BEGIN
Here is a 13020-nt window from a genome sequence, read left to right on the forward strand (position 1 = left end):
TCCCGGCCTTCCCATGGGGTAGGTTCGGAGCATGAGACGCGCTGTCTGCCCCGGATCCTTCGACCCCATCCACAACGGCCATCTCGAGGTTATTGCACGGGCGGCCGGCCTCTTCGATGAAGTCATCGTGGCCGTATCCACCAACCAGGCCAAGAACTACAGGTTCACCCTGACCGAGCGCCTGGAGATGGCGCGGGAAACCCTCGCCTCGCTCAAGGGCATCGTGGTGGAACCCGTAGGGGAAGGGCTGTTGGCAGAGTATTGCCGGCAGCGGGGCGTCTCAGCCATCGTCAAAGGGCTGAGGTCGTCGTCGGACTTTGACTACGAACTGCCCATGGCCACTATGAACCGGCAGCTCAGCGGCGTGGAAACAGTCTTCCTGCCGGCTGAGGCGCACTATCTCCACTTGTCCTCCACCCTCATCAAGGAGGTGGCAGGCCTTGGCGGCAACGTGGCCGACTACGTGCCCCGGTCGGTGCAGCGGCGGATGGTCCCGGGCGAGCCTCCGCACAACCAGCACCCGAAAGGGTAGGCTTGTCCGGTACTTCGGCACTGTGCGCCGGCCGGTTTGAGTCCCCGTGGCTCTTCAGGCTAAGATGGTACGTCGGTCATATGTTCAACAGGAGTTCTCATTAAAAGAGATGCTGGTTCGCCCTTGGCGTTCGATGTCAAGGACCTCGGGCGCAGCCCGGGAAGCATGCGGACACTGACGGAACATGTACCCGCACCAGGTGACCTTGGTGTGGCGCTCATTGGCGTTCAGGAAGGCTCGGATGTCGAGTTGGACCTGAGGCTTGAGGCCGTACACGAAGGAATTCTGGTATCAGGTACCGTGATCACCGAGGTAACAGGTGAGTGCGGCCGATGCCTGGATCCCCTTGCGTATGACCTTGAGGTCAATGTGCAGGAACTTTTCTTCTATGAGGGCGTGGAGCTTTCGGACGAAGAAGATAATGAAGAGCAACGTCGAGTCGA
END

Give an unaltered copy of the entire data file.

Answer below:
Here is a 13020-nt window from a genome sequence, read left to right on the forward strand (position 1 = left end):
TCCCGGCCTTCCCATGGGGTAGGTTCGGAGCATGAGACGCGCTGTCTGCCCCGGATCCTTCGACCCCATCCACAACGGCCATCTCGAGGTTATTGCACGGGCGGCCGGCCTCTTCGATGAAGTCATCGTGGCCGTATCCACCAACCAGGCCAAGAACTACAGGTTCACCCTGACCGAGCGCCTGGAGATGGCGCGGGAAACCCTCGCCTCGCTCAAGGGCATCGTGGTGGAACCCGTAGGGGAAGGGCTGTTGGCAGAGTATTGCCGGCAGCGGGGCGTCTCAGCCATCGTCAAAGGGCTGAGGTCGTCGTCGGACTTTGACTACGAACTGCCCATGGCCACTATGAACCGGCAGCTCAGCGGCGTGGAAACAGTCTTCCTGCCGGCTGAGGCGCACTATCTCCACTTGTCCTCCACCCTCATCAAGGAGGTGGCAGGCCTTGGCGGCAACGTGGCCGACTACGTGCCCCGGTCGGTGCAGCGGCGGATGGTCCCGGGCGAGCCTCCGCACAACCAGCACCCGAAAGGGTAGGCTTGTCCGGTACTTCGGCACTGTGCGCCGGCCGGTTTGAGTCCCCGTGGCTCTTCAGGCTAAGATGGTACGTCGGTCATATGTTCAACAGGAGTTCTCATTAAAAGAGATGCTGGTTCGCCCTTGGCGTTCGATGTCAAGGACCTCGGGCGCAGCCCGGGAAGCATGCGGACACTGACGGAACATGTACCCGCACCAGGTGACCTTGGTGTGGCGCTCATTGGCGTTCAGGAAGGCTCGGATGTCGAGTTGGACCTGAGGCTTGAGGCCGTACACGAAGGAATTCTGGTATCAGGTACCGTGATCACCGAGGTAACAGGTGAGTGCGGCCGATGCCTGGATCCCCTTGCGTATGACCTTGAGGTCAATGTGCAGGAACTTTTCTTCTATGAGGGCGTGGAGCTTTCGGACGAAGAAGATAATGAAGAGCAACGTCGAGTCGA